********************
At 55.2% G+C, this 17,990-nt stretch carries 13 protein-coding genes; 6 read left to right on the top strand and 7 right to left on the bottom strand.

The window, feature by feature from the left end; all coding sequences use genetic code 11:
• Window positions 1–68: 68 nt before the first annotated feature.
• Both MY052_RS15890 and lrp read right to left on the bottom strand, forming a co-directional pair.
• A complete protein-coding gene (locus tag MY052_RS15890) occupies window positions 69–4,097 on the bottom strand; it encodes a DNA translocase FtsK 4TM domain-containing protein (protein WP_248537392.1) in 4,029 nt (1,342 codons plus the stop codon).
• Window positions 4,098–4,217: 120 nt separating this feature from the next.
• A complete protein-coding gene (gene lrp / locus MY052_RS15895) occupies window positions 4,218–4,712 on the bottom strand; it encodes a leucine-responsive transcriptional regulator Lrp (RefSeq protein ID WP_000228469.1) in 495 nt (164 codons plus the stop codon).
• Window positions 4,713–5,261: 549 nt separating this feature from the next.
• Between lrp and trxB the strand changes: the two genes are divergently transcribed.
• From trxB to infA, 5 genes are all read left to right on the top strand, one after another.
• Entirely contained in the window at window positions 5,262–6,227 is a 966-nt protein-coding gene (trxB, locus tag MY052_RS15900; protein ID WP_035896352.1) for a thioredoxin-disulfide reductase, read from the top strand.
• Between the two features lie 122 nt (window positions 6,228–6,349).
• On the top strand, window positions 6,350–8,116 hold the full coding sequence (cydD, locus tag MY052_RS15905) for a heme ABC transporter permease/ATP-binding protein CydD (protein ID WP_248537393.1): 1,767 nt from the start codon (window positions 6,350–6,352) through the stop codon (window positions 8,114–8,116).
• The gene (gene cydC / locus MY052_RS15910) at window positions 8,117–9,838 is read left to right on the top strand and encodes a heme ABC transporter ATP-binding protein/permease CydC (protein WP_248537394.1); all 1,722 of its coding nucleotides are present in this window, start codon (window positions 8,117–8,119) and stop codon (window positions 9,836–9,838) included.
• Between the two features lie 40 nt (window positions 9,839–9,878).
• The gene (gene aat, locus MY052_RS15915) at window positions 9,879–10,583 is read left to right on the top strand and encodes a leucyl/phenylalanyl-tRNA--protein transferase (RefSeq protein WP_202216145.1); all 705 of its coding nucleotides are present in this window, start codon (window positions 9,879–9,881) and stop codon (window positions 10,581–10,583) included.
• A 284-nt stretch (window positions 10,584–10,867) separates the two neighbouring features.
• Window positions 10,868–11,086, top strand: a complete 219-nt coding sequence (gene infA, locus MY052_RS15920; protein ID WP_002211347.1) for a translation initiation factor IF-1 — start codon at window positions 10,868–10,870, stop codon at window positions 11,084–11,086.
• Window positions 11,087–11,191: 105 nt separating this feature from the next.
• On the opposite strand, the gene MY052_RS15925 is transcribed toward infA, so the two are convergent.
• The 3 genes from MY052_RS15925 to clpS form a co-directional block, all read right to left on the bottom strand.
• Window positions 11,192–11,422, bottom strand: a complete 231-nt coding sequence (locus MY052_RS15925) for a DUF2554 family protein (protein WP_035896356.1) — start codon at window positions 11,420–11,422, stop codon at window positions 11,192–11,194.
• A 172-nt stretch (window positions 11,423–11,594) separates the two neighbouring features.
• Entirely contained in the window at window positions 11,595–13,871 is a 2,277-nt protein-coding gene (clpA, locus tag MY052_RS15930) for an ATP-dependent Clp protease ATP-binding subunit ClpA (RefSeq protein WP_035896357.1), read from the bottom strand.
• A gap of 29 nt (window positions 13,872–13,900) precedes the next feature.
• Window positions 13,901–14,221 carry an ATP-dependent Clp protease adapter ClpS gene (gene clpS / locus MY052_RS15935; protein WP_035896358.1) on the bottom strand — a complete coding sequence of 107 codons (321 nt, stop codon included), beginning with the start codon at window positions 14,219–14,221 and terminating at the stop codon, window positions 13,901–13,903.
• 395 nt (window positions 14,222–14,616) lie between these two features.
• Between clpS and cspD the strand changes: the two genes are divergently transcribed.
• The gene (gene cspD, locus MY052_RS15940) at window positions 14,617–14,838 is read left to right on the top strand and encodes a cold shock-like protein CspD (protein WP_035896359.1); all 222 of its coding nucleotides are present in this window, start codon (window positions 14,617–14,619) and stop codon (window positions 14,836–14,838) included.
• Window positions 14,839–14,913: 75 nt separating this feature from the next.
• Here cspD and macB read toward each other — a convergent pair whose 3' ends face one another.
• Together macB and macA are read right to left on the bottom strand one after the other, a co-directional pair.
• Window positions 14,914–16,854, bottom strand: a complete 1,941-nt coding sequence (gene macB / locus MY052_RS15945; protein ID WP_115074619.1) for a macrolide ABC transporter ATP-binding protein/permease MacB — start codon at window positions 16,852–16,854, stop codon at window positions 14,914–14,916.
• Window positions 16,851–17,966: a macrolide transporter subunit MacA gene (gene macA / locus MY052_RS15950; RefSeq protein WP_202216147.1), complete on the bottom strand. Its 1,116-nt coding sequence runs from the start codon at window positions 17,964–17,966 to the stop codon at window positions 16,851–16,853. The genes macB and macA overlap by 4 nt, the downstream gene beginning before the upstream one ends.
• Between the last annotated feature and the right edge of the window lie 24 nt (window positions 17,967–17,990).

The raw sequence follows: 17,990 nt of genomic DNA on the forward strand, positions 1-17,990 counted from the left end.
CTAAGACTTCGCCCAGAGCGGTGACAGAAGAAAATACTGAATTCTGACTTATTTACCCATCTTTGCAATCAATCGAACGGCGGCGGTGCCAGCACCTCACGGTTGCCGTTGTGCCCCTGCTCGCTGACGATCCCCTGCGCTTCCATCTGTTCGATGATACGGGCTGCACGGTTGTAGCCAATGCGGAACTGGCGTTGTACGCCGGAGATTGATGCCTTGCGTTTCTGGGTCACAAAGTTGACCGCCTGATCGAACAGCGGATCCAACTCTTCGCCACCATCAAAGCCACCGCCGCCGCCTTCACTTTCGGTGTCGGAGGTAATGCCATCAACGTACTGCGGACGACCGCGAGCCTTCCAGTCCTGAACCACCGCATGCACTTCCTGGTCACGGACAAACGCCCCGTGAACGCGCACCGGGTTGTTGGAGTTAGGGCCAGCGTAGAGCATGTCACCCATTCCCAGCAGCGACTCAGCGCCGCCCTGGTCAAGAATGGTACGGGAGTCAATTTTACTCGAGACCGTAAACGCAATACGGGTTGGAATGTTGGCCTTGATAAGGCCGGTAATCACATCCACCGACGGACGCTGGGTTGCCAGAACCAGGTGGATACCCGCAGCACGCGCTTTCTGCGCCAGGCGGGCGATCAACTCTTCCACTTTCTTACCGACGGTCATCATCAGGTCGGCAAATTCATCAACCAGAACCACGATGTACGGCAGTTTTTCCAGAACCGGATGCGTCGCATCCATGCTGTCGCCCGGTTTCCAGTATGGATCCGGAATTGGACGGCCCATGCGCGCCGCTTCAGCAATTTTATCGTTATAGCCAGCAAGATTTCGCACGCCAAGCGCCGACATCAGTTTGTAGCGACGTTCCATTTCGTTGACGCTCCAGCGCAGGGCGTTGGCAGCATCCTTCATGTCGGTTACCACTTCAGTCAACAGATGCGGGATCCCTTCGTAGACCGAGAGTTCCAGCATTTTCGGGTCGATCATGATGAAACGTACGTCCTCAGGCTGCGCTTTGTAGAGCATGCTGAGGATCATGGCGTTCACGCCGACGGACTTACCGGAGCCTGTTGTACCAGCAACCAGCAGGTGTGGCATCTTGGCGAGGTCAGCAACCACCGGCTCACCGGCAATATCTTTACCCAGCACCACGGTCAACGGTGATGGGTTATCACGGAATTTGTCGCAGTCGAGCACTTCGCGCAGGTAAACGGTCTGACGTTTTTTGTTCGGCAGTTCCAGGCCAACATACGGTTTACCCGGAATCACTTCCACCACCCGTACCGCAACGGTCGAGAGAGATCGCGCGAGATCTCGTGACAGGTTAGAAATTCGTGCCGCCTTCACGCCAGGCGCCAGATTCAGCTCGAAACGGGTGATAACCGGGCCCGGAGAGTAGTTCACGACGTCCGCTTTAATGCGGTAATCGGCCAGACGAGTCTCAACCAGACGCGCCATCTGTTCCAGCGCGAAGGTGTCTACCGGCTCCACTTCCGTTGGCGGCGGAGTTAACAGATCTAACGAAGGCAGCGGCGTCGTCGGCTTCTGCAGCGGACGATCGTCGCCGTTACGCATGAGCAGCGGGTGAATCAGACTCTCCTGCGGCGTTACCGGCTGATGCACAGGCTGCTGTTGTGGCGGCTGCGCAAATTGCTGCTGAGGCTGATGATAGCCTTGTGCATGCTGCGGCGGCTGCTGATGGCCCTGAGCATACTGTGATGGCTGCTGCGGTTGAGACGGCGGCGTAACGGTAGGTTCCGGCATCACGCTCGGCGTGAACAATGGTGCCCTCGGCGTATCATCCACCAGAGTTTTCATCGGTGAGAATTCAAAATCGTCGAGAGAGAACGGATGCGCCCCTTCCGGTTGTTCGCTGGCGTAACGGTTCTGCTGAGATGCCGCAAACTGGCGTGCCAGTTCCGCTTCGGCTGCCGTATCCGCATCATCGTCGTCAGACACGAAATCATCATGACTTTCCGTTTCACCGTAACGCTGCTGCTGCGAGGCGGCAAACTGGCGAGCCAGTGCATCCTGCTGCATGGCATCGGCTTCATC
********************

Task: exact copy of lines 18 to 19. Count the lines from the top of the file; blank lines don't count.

• Window positions 10,868–11,086, top strand: a complete 219-nt coding sequence (gene infA, locus MY052_RS15920; protein ID WP_002211347.1) for a translation initiation factor IF-1 — start codon at window positions 10,868–10,870, stop codon at window positions 11,084–11,086.
• Window positions 11,087–11,191: 105 nt separating this feature from the next.